What Causes Black Soot From a Propane Fireplace?

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When gas molecules don't burn completely in a propane fireplace, those molecules are released into the air and collect on surfaces as black soot. You normally don't see the molecules escaping from the fireplace, but you'll see the gas molecules when they collect on a surface. Black soot stains any surface it lands on including walls, fabrics, flooring, and furniture. Doing some propane fireplace troubleshooting can help determine the cause of the soot.

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Black soot can appear in a propane fireplace due to dirty components, improper components, or not enough air in the mix.

Dirty Fireplace Components

Burning propane gas produces water vapor and carbon dioxide molecules that are both colorless. If your fireplace's burners and pilots are dirty, the propane gas will not burn properly. Molecules will then escape into the air and form black soot on surfaces. You can clean up the components, including the pilot assembly, to see if it corrects the issue.

Over time, your propane fireplace's components also become worn. Unburned gas molecules escape from the components and travel through the air in your home. The molecules clump together as black soot and can cause respiratory problems if it's not removed.

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Incorrect Propane Components

Using incorrect propane gas components or orifices on your fireplace can cause propane gas to not burn properly resulting in black soot. This issue usually occurs on natural gas to propane gas conversions.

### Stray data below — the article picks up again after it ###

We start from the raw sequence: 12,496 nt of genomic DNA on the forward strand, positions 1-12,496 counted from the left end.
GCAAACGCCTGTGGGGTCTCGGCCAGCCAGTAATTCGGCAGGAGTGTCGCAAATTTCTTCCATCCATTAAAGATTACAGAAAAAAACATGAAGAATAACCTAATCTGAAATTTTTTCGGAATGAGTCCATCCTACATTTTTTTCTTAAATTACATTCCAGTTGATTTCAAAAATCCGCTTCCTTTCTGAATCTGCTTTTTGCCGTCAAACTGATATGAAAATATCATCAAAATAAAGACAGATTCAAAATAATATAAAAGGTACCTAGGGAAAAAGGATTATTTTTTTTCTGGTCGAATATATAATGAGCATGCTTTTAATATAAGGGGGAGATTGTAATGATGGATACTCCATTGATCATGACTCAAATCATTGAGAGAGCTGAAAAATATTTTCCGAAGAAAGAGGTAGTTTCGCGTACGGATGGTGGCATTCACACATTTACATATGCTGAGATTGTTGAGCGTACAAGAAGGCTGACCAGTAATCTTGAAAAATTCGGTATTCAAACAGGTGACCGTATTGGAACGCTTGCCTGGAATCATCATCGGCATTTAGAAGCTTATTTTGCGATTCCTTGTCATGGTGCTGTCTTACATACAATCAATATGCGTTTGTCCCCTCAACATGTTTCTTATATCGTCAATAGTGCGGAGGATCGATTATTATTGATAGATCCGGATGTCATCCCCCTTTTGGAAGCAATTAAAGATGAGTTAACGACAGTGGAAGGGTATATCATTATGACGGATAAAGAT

Black soot can also result from a malfunctioning propane gas regulator. The faulty regulator may be letting too little or too much gas into the fireplace causing a percentage of the fuel to not burn properly. Also, making incorrect pressure adjustments can result in the gas regulator malfunctioning and gas escaping from the component.

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Improper Air and Propane Mix

A propane fireplace needs the right amount of oxygen to burn cleanly. If there's not enough air in the mix, the propane can't fully combust, which can result in black soot. This is called a rich burn and typically produces yellow or orange flames that seem thicker or larger than normal.

This can happen if there's an issue with the regulator, but it can also happen in a properly working fireplace if the settings are incorrect. Increasing the amount of oxygen in the flames while still maintaining enough propane is key for a clean burn without soot and excessive carbon monoxide. A certified gas technician can adjust the regulator to get the appropriate air and propane mix.

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Resolving Black Soot Issues

Have your propane fireplace serviced by a qualified technician to resolve the black soot issue. Propane gas is dangerous and adjusting the fireplace's components yourself can damage the parts and put your home at risk for an explosion. Try not to use the fireplace until it is checked and serviced. Open a window or door in the room or area containing the propane fireplace so air can flow into the space if you have to use the fireplace before the technician can visit.

Warning About Black Smoke

If you see visible black smoke escaping from the fireplace, turn the propane gas regulator to the "Off" position immediately and call a technician. Your propane fireplace is giving off a mixture of gases, including carbon monoxide, which is extremely dangerous. Always have a working carbon monoxide detector in your home to protect your family as the fireplace can produce the deadly gas even if black smoke isn't present.

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Nick Davis

Nick Davis is a freelance writer specializing in technical, travel and entertainment articles. He holds a bachelor's degree in journalism from the University of Memphis and an associate degree in computer information systems from the State Technical Institute at Memphis. His work has appeared in "Elite Memphis" and "The Daily Helmsman" in Memphis, Tenn. He is currently living in Albuquerque, N.M.